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Chinese parent arrested for bribery in Spain as part of the college admissions scam


A Chinese woman who allegedly paid $400,000 in bribes to get her son into UCLA as a fake soccer recruit was arrested in Spain as part of the sprawling college admissions scam, federal prosecutors said Tuesday.

Xiaoning Sui, 48, of Surrey, British Columbia, Canada, was arrested in Spain on Monday night and charged in an indictment with conspiracy to commit mail fraud and honest services mail fraud. Prosecutors said in a statement they are trying to extradite her from Spain to Boston to face charges.

Sui is the 52nd person and the 35th parent to be arrested as part of Rick Singer’s international scheme to game the college admissions system. The indictment states that Singer explained in an August 2018 phone call that Sui’s son could be “guaranteed” admission to UCLA in exchange for $400,000.

Over the next two months, Sui allegedly gave Singer her son’s transcript and photos of him playing tennis, prosecutors said. Another co-conspirator, Laura Janke, then created a fake soccer profile for Sui’s son — featuring a photo of a different person — that described him as a top soccer player for two private clubs in Canada, the indictment says.

Through a translator, Singer told Sui to wire him $100,000 on October 24, 2018, which would then be “paid to the coach at UCLA” in exchange for a letter of intent from the men’s soccer coach, prosecutors said.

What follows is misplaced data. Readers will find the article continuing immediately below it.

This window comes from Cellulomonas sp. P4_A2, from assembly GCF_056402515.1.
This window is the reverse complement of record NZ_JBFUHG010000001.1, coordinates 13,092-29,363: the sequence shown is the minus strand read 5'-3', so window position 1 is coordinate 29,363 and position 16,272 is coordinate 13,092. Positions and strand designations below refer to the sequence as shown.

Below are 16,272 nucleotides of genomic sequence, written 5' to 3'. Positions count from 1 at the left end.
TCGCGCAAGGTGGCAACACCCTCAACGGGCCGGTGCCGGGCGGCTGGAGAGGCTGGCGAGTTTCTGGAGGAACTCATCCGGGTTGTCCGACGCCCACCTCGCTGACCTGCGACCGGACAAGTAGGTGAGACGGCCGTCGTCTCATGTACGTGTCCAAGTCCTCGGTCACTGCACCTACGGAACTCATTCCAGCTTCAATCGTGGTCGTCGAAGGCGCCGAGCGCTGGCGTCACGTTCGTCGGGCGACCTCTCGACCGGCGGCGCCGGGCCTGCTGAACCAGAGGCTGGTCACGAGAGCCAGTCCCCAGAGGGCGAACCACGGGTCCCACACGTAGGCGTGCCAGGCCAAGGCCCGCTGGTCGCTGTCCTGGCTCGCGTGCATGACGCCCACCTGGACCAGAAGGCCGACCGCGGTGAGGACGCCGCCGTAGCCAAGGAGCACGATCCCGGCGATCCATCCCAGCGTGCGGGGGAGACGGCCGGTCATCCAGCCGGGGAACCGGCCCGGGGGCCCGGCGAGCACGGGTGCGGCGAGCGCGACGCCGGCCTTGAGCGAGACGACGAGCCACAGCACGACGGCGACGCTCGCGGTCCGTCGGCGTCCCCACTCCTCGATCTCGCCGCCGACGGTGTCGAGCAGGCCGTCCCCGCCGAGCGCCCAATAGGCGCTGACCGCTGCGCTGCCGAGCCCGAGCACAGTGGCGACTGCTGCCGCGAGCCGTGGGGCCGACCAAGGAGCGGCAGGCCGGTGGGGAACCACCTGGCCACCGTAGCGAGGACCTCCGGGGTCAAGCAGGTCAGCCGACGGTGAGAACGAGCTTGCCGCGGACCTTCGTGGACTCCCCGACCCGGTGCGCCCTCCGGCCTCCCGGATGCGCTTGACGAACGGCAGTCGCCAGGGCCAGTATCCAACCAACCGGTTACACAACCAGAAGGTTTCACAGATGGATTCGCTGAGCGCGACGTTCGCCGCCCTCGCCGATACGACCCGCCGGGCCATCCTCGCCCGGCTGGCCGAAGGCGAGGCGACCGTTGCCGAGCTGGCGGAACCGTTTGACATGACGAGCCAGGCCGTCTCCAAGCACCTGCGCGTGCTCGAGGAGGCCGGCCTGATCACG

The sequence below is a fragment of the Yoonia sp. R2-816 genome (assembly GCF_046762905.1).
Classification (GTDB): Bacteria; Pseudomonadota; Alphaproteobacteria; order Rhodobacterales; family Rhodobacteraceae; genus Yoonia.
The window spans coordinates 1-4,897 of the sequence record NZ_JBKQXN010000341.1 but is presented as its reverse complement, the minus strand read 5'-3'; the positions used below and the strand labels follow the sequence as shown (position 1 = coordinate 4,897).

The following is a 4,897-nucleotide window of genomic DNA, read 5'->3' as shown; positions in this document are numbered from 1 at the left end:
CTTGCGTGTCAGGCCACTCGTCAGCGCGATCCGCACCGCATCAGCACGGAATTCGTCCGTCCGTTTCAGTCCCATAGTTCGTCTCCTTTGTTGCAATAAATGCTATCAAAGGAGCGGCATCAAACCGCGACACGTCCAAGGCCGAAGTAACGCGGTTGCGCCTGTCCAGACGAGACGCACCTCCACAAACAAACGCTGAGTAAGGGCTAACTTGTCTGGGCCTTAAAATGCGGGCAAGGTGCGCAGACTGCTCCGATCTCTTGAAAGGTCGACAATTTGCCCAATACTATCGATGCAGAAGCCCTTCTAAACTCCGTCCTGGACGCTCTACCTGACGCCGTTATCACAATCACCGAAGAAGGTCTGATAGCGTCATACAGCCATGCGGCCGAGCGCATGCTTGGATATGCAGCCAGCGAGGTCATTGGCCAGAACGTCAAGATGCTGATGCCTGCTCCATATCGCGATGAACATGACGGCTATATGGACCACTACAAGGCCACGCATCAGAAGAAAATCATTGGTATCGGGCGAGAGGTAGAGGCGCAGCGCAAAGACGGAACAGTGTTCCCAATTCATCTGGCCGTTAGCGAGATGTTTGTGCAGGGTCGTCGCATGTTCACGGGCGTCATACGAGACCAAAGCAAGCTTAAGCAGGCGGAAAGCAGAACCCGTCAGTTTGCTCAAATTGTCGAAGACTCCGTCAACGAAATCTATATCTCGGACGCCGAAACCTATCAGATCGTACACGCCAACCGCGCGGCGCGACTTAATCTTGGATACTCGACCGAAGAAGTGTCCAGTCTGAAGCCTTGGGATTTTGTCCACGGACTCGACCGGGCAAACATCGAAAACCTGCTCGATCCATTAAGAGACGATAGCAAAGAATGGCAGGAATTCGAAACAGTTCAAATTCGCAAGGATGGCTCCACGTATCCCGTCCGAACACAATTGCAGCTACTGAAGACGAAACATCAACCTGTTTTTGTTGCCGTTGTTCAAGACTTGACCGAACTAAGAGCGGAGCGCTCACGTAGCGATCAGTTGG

Two days later, Sui allegedly wired that $100,000 to a bank account connected to Key Worldwide Foundation, Singer’s sham charity. In addition, Singer mailed a $100,000 check to Jorge Salcedo, the former UCLA men’s soccer coach.

Sui’s son was approved for admission as a recruited soccer player in November and was even awarded a 25% scholarship. In February, Sui wired $300,000 to Singer’s sham charity to complete the deal, the indictment states.

Janke, the former USC assistant women’s soccer coach, pleaded guilty to racketeering conspiracy in May. Her main role in the scheme was to create fake athletic profiles that made the children of wealthy parents appear to be talented athletes, prosecutors say.

Salcedo has pleaded not guilty to racketeering conspiracy.

Of the 35 parents arrested in the admissions scheme, just one has been sentenced so far. Actress Felicity Huffman was sentenced to 14 days in prison last week.

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